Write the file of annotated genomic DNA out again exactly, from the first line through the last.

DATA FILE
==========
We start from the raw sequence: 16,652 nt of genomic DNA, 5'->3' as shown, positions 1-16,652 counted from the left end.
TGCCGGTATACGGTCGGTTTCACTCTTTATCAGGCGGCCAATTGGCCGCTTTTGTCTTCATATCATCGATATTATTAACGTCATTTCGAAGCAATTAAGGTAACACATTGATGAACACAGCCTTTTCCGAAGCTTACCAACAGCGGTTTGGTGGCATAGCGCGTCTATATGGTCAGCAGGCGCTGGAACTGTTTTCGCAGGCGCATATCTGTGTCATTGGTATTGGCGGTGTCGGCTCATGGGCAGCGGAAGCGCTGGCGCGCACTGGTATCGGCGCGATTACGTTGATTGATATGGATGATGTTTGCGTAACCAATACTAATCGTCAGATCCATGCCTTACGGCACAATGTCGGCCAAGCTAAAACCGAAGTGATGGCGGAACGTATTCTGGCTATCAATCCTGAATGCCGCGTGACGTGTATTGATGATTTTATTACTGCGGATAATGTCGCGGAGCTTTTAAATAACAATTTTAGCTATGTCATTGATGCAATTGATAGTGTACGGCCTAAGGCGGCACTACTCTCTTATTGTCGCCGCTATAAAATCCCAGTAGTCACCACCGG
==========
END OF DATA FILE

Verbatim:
We start from the raw sequence: 16,652 nt of genomic DNA, 5'->3' as shown, positions 1-16,652 counted from the left end.
TGCCGGTATACGGTCGGTTTCACTCTTTATCAGGCGGCCAATTGGCCGCTTTTGTCTTCATATCATCGATATTATTAACGTCATTTCGAAGCAATTAAGGTAACACATTGATGAACACAGCCTTTTCCGAAGCTTACCAACAGCGGTTTGGTGGCATAGCGCGTCTATATGGTCAGCAGGCGCTGGAACTGTTTTCGCAGGCGCATATCTGTGTCATTGGTATTGGCGGTGTCGGCTCATGGGCAGCGGAAGCGCTGGCGCGCACTGGTATCGGCGCGATTACGTTGATTGATATGGATGATGTTTGCGTAACCAATACTAATCGTCAGATCCATGCCTTACGGCACAATGTCGGCCAAGCTAAAACCGAAGTGATGGCGGAACGTATTCTGGCTATCAATCCTGAATGCCGCGTGACGTGTATTGATGATTTTATTACTGCGGATAATGTCGCGGAGCTTTTAAATAACAATTTTAGCTATGTCATTGATGCAATTGATAGTGTACGGCCTAAGGCGGCACTACTCTCTTATTGTCGCCGCTATAAAATCCCAGTAGTCACCACCGG